This book was a real mix of highs and lows. The explanation for the existence of a Steampunk Victorian era is fantastic. The depiction of one character's decent into madness is great. On the flip-side, the reason that character goes insane is paper thin, and I felt that there was a very good, accessible reason for him to begin going insane, that the author avoided. The antagonists in the book are extremely weakly written, their motivation feeling shallow and unbelievable. It feels to me like they were thrown in there because the book needed an exciting climax and that they were made to do cruelly evil actions up until that point so that the reader would appreciate that they are indeed bad guys. I suppose that's my major complaint - they are depicted as shallow Saturday morning cartoon bad guys, rather than being antagonists. Finally, the ending left me thinking "uh, what?" as the "moral" of the story was revealed. I think that I see what the author was going for, but I don't think that it was really achieved.
I'd listen to The Dead Beat again, as the world in which it's set is really fascinating. The gritty noir Detective story in a world where "skin-riding" ghosts are a fact of life is really cool. There were all sorts of hints to a bigger mystery scattered throughout these stories and I want to make sure that I caught them all.
I haven't ever read a book like it. In form, I'd compare it to an Anime or a modern TV Show like the new Battlestar Galactica. This is a serial of short stories. Each one is a short story, like an episode of BSG, but there's a direct continuity and a larger arc between the stories (like a season or a complete series). This collection almost felt like a pilot mini-series; it's a whole story, but it's really setting the stage for something grand. I can't wait to hear the next volume, when it's released!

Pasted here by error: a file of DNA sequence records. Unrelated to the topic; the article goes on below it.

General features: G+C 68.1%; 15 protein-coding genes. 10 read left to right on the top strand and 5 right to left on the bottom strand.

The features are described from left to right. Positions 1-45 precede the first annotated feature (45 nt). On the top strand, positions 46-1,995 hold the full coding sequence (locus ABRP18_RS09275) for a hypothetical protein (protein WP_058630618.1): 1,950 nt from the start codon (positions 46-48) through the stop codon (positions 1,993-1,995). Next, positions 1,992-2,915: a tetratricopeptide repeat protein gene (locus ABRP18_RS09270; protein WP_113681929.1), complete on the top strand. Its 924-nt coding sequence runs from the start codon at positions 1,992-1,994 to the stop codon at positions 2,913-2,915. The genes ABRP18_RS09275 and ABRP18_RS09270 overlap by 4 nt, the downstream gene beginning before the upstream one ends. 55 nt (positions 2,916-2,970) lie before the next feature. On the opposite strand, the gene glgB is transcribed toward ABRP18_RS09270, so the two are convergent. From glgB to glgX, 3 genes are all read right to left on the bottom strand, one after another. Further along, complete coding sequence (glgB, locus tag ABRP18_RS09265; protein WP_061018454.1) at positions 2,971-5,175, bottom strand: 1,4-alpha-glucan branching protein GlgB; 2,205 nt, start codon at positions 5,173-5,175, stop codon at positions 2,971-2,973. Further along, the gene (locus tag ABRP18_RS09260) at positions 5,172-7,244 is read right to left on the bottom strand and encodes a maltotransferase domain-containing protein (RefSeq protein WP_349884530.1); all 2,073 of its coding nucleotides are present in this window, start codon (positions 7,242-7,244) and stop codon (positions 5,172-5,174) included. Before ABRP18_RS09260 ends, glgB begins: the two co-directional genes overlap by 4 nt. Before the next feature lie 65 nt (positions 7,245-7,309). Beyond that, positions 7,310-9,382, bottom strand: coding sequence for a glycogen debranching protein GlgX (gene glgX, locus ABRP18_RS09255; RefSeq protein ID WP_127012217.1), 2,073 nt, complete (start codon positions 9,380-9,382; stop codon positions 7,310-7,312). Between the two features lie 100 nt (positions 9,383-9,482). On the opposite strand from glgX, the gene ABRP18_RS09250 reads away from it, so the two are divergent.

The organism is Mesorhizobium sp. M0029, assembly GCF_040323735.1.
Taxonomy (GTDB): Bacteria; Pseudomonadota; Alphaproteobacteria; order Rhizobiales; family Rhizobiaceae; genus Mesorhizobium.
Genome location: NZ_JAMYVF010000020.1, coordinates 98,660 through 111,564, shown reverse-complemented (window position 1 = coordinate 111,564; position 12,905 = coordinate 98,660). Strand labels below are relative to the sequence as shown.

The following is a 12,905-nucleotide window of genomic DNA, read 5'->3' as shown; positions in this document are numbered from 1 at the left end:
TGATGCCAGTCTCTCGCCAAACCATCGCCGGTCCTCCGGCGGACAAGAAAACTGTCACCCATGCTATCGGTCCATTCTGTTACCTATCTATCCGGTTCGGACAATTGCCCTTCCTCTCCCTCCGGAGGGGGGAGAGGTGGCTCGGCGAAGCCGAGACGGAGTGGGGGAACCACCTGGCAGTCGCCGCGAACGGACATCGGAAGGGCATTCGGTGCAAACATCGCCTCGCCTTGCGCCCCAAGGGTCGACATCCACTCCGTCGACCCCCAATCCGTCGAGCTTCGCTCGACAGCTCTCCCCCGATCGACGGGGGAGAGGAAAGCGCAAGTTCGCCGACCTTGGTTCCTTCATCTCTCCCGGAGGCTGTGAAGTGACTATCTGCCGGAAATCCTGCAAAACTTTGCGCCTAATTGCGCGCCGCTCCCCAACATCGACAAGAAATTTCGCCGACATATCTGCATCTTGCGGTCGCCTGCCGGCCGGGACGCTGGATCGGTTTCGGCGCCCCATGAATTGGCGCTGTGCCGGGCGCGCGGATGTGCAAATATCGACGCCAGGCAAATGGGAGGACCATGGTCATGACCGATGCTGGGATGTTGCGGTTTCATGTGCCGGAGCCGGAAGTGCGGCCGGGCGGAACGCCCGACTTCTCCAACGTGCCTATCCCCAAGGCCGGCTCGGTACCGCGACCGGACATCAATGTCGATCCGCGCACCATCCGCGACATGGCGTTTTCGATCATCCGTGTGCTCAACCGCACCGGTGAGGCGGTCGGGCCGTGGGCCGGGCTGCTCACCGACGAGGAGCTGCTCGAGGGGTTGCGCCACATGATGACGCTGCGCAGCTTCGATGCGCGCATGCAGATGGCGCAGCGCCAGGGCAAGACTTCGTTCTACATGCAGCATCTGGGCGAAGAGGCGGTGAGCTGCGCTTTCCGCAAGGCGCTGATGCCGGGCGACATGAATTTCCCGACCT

Daniel Dorse's performance was spectacular. He created the archetypal chain smoking noir detective, his deep gravely voice rumbling along and really contributing to a great ambiance. I wish the "performance" rating were more granular. I'd give his reading a 5 star rating, but the post-production could use some work. There were some volume discrepancies, especially once between stories where I had to jump and turn down the volume dramatically, as the gain on the recording seemed to be suddenly much higher.
"The Dead Beat" is a perfect title.
This collection is a little short, but at less than a matinee movie ticket it's well worth the price. I found myself smiling, laughing and cringing along with the characters, all the while being sucked into the life of a police exorcist. I can't wait for more.